The world is too much with us; late and soon,Getting and spending, we lay waste our powers;–William Wordsworth, The World Is Too Much With Us
It feels like that alot nowadays, doesn’t it?
At least it does for me. Life is good. Really good, actually. I remind myself of that often when I have gray days. I write out my lists of gratefuls and count my blessings and I’m blown away by all the wonderful things in my life
- a loving husband
- delicious food
- a great job
- a caring church
- chocolate milk
The list goes on and on. And yet, the world is still too much with us. The daily drudgery of waking up, driving around, doing work, making food, eating food, doing dishes, and then doing it all over again can be slowly exhausting.
Without real problems in my life, I find myself obsessing over small insignificant decisions. Do I go to the gym or run errands during my lunch? Stir-fry or spaghetti for dinner? What does “crisp-tender” actually mean? Are my vegetables simultaneously crispy and tender? Have I been making stir-fry wrong for the past 18 months?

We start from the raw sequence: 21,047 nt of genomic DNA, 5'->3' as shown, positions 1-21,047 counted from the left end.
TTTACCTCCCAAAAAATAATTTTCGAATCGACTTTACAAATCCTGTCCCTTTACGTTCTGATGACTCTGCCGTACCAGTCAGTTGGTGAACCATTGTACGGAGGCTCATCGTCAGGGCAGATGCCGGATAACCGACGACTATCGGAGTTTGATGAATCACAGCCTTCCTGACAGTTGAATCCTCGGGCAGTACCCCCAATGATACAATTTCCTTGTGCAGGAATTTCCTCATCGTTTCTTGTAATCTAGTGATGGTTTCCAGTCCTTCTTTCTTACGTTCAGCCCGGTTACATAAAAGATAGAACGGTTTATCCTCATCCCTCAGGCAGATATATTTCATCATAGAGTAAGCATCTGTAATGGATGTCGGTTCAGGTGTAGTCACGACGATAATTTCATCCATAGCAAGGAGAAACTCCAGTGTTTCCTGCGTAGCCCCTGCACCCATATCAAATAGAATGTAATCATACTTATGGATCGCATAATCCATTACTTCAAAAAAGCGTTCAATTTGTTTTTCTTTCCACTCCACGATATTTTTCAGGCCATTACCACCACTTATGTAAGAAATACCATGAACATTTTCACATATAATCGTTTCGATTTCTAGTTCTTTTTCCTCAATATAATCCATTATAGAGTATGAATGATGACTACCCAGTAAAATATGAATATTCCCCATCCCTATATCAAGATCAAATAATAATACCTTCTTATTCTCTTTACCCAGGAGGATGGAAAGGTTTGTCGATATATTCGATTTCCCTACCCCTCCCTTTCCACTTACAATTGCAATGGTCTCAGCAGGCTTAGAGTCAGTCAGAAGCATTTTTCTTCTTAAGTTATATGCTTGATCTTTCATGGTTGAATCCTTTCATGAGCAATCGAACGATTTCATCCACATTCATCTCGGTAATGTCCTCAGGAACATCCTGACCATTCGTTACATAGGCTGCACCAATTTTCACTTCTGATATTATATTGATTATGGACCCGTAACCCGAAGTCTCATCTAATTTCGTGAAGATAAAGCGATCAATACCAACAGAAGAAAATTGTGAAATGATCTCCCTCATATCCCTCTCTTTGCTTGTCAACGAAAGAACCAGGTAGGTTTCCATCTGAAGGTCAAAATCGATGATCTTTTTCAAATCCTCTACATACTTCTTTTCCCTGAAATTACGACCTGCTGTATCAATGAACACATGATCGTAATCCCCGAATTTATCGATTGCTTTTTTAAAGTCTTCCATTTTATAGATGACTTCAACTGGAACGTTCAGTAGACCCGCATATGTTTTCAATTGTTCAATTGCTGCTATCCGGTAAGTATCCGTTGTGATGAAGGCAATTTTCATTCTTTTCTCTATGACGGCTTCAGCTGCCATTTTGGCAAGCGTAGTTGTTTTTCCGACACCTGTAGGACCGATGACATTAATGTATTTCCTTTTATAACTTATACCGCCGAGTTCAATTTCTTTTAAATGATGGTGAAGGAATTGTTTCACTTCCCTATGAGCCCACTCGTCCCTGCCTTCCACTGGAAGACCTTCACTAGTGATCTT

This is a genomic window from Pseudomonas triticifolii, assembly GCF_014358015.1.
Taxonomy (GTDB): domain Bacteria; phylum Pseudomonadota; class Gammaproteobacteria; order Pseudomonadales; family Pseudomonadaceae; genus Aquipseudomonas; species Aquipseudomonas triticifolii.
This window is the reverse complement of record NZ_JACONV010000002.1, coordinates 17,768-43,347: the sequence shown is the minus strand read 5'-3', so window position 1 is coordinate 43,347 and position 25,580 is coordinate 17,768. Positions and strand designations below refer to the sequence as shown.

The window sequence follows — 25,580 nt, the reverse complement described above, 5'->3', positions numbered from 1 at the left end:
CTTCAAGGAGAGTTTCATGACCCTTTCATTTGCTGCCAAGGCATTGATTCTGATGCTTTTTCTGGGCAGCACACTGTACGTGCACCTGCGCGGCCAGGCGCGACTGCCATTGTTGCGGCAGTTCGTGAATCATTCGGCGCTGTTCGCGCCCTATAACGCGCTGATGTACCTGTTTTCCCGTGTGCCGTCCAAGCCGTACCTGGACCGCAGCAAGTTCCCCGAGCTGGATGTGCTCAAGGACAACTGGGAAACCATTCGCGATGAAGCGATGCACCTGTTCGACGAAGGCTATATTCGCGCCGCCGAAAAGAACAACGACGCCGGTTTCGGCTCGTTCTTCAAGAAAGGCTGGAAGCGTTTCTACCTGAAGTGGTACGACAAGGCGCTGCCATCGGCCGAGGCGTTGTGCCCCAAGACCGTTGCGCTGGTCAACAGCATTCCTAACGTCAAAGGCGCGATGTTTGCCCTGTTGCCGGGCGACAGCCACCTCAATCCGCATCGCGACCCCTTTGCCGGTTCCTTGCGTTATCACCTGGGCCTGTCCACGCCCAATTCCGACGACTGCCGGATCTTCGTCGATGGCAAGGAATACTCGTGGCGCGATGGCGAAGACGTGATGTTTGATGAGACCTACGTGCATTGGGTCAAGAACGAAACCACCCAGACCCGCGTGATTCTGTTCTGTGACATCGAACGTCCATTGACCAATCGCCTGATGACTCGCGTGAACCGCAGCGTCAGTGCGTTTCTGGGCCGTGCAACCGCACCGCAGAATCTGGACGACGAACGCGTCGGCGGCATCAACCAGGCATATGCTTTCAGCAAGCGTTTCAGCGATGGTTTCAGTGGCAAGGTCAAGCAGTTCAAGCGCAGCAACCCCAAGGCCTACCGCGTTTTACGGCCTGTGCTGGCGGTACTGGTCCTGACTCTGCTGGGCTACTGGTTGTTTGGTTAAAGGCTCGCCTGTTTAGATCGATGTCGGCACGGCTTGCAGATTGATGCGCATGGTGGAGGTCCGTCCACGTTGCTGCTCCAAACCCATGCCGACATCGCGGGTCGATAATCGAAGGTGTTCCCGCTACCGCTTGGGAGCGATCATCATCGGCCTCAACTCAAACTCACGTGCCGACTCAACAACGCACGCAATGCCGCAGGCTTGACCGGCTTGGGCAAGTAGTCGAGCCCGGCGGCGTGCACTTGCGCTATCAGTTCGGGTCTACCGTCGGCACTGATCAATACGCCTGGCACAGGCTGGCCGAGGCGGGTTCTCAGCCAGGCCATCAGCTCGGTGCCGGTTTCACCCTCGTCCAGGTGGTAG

These are the kind of questions that can make you stare aimlessly at the ceiling for whole minutes until you start worrying about yourself staring aimlessly.
This post is untimely, because we’re facing a lot of political change which many people would classify as a Big Issue and here I am complaining about lots of little tiny issues. But personal energy and outlook doesn’t sync perfectly with political cycles.
My husband is great at these small problems. Usually, he reminds me that the exact problem is that I’m thinking about everything in regards to optimizing my schedule perfectly or more generally, interpreting life with myself at the center.
Most of my problems in life do circle back to an unhealthy focus on self. Which is why I’ll start this blog the way it began–with a poem:
So when at times the mob is swayed
To carry praise or blame too far,
We may choose something like a star
To stay our minds on and be staid.
–Robert Frost, Choose Something Like A Star